My shorts are on – it’s 5.30am. I have come outside to write my August copy, after all, surely in July it should be nice enough for that. I pace around the garden to try and find a nice spot to sit, but it’s a chilly morning so I have settled in the tipi, looking out through the garden path, blanketed in purple catnip, to a froth of overflowing flowers beyond.
The radio is on next to me, quietly enough to soothe me into another day without distracting me from writing. The news is on and Boris is clinging to power. By the time you read this, he is likely to have disappeared into exile and we will be in a frenzied jostle to find a new ‘leader’.
Behind me in the paddock next to the cafe I can hear the gentle banging of the feeder as a large group of growing piglets take an early morning feed. The grass is long, way higher than the piglets, and it’s brown and seeding. Often it is hard to see the pigs as they meander through the Savannah-type landscape. There is no way I can count them at the moment. After I write this I will feed the rest of them. Having finally reached our herd total of 500 pigs, that’s quite enough!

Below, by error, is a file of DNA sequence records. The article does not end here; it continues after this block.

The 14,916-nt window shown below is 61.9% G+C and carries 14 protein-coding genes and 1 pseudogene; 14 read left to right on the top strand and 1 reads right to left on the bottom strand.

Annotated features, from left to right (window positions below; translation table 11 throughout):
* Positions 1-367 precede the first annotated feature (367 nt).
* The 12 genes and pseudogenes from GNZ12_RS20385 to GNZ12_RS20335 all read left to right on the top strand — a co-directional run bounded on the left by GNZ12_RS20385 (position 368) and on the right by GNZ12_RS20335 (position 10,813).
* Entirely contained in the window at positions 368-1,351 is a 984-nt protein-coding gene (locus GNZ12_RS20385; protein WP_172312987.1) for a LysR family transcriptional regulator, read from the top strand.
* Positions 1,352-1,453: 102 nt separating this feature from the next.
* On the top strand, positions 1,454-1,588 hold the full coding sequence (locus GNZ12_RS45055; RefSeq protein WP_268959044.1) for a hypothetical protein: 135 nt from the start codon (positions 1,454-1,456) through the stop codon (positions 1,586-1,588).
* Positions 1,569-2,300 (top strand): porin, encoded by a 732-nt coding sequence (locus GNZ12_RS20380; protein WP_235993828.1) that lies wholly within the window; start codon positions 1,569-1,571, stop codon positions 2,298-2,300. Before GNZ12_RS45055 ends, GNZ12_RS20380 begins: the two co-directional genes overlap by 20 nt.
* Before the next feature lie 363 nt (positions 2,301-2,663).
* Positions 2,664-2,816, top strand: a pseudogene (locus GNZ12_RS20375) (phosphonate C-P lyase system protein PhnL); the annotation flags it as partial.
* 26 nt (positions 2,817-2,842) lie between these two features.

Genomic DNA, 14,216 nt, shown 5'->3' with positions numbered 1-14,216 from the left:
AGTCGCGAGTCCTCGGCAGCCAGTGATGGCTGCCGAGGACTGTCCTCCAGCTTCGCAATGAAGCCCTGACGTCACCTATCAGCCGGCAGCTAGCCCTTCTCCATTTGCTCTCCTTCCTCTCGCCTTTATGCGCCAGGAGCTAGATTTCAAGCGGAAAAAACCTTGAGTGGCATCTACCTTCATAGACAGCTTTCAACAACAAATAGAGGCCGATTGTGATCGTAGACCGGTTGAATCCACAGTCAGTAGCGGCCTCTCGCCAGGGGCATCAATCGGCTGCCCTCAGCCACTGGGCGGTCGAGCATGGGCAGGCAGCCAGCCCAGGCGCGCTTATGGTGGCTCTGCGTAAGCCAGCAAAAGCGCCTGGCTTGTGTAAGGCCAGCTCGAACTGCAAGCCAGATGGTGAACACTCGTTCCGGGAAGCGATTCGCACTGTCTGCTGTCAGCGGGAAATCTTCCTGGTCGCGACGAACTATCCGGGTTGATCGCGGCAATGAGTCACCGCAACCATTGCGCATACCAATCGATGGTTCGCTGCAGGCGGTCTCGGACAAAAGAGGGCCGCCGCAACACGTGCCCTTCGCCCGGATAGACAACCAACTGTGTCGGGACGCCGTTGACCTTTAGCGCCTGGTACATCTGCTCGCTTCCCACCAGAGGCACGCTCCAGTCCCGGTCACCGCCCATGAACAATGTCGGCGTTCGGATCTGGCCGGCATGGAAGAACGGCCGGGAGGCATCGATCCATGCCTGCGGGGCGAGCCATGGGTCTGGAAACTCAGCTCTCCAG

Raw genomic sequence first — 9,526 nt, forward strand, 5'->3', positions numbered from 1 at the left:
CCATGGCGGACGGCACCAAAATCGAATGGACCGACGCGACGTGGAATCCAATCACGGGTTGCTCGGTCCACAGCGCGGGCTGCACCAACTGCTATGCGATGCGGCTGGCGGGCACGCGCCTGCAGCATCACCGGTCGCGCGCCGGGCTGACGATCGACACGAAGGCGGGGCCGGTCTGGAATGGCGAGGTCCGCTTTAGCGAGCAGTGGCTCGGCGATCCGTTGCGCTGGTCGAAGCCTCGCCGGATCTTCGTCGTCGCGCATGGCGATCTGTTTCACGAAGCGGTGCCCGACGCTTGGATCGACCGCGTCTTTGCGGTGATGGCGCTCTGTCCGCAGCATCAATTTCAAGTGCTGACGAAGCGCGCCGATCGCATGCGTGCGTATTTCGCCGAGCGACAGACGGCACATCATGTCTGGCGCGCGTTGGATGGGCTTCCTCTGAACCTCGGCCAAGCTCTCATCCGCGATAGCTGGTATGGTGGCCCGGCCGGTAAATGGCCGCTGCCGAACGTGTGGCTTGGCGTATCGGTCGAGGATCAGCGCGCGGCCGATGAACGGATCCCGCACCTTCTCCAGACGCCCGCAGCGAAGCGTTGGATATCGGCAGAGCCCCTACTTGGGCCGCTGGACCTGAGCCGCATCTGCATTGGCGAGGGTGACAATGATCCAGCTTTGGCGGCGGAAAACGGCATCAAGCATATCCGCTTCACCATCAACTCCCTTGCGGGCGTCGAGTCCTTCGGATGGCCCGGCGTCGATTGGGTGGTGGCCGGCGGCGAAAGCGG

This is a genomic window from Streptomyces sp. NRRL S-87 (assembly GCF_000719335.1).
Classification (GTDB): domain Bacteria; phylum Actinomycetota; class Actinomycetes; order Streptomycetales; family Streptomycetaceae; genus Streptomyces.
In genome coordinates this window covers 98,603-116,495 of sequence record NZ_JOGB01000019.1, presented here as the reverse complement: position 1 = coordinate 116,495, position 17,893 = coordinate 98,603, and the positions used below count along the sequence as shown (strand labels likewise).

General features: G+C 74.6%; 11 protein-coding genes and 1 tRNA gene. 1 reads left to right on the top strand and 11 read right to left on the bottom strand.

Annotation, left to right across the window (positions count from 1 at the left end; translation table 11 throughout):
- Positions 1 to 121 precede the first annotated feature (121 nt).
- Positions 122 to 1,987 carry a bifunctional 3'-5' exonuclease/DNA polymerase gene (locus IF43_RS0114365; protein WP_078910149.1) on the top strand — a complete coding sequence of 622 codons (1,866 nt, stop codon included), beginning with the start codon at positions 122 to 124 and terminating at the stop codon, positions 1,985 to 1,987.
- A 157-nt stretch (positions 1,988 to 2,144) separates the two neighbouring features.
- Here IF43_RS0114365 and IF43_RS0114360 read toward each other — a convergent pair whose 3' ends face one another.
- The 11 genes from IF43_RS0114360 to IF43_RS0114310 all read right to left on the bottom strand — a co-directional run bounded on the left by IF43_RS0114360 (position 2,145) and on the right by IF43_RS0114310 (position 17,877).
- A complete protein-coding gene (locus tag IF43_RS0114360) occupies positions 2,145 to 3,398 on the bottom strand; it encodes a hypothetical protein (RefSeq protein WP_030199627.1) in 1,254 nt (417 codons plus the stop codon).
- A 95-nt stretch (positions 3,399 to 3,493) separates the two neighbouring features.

Quite incredibly, apart from a few boars that we have to buy in so that we don’t inbreed, all our pigs have been bred from our original pair. Animal selection is important as with any breeding, although our approach is far less scientific than the large commercial pig farms. Of course, our main criteria is shape and speed of growth, but also big considerations for us are temperament and ease of loading! As I carry out nearly all the pig work on my own, pigs that work with me are a big help.
We have sows farrowing every day at the moment, one a day, in a paddock just over the brow of the hill. The sows make their nests and gently pop their piglets out, one by one. I have been checking them through the night quite often as we have a pesky fox trying to steal